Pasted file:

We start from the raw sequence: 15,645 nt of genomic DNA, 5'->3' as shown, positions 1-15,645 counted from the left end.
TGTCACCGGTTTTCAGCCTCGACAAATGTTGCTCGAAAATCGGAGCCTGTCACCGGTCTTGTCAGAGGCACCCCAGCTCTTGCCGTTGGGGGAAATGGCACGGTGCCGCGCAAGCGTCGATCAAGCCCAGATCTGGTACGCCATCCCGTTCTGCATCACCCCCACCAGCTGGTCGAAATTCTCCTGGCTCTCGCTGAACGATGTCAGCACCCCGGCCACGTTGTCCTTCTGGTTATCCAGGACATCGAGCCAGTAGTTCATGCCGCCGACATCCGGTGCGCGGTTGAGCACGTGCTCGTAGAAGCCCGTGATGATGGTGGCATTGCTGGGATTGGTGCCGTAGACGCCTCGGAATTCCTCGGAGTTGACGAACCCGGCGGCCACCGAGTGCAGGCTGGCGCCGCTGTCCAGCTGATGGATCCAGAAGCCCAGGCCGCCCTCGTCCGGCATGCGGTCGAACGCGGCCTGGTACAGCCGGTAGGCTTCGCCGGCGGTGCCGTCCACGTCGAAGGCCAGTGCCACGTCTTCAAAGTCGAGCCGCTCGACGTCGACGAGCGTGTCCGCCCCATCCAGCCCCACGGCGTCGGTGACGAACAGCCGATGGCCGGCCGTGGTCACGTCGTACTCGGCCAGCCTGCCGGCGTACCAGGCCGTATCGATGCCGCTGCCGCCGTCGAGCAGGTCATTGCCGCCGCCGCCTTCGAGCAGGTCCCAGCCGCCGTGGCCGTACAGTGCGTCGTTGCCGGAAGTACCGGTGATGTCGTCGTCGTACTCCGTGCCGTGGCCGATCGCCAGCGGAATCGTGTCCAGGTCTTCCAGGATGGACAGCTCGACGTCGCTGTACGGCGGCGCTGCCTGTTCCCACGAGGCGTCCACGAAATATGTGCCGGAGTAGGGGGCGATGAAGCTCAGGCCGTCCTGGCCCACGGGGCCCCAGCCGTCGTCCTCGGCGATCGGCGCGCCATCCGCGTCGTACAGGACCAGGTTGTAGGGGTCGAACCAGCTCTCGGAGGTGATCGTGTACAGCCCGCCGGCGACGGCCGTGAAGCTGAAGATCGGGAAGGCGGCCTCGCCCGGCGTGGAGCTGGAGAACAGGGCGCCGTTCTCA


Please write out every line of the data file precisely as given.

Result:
We start from the raw sequence: 15,645 nt of genomic DNA, 5'->3' as shown, positions 1-15,645 counted from the left end.
TGTCACCGGTTTTCAGCCTCGACAAATGTTGCTCGAAAATCGGAGCCTGTCACCGGTCTTGTCAGAGGCACCCCAGCTCTTGCCGTTGGGGGAAATGGCACGGTGCCGCGCAAGCGTCGATCAAGCCCAGATCTGGTACGCCATCCCGTTCTGCATCACCCCCACCAGCTGGTCGAAATTCTCCTGGCTCTCGCTGAACGATGTCAGCACCCCGGCCACGTTGTCCTTCTGGTTATCCAGGACATCGAGCCAGTAGTTCATGCCGCCGACATCCGGTGCGCGGTTGAGCACGTGCTCGTAGAAGCCCGTGATGATGGTGGCATTGCTGGGATTGGTGCCGTAGACGCCTCGGAATTCCTCGGAGTTGACGAACCCGGCGGCCACCGAGTGCAGGCTGGCGCCGCTGTCCAGCTGATGGATCCAGAAGCCCAGGCCGCCCTCGTCCGGCATGCGGTCGAACGCGGCCTGGTACAGCCGGTAGGCTTCGCCGGCGGTGCCGTCCACGTCGAAGGCCAGTGCCACGTCTTCAAAGTCGAGCCGCTCGACGTCGACGAGCGTGTCCGCCCCATCCAGCCCCACGGCGTCGGTGACGAACAGCCGATGGCCGGCCGTGGTCACGTCGTACTCGGCCAGCCTGCCGGCGTACCAGGCCGTATCGATGCCGCTGCCGCCGTCGAGCAGGTCATTGCCGCCGCCGCCTTCGAGCAGGTCCCAGCCGCCGTGGCCGTACAGTGCGTCGTTGCCGGAAGTACCGGTGATGTCGTCGTCGTACTCCGTGCCGTGGCCGATCGCCAGCGGAATCGTGTCCAGGTCTTCCAGGATGGACAGCTCGACGTCGCTGTACGGCGGCGCTGCCTGTTCCCACGAGGCGTCCACGAAATATGTGCCGGAGTAGGGGGCGATGAAGCTCAGGCCGTCCTGGCCCACGGGGCCCCAGCCGTCGTCCTCGGCGATCGGCGCGCCATCCGCGTCGTACAGGACCAGGTTGTAGGGGTCGAACCAGCTCTCGGAGGTGATCGTGTACAGCCCGCCGGCGACGGCCGTGAAGCTGAAGATCGGGAAGGCGGCCTCGCCCGGCGTGGAGCTGGAGAACAGGGCGCCGTTCTCA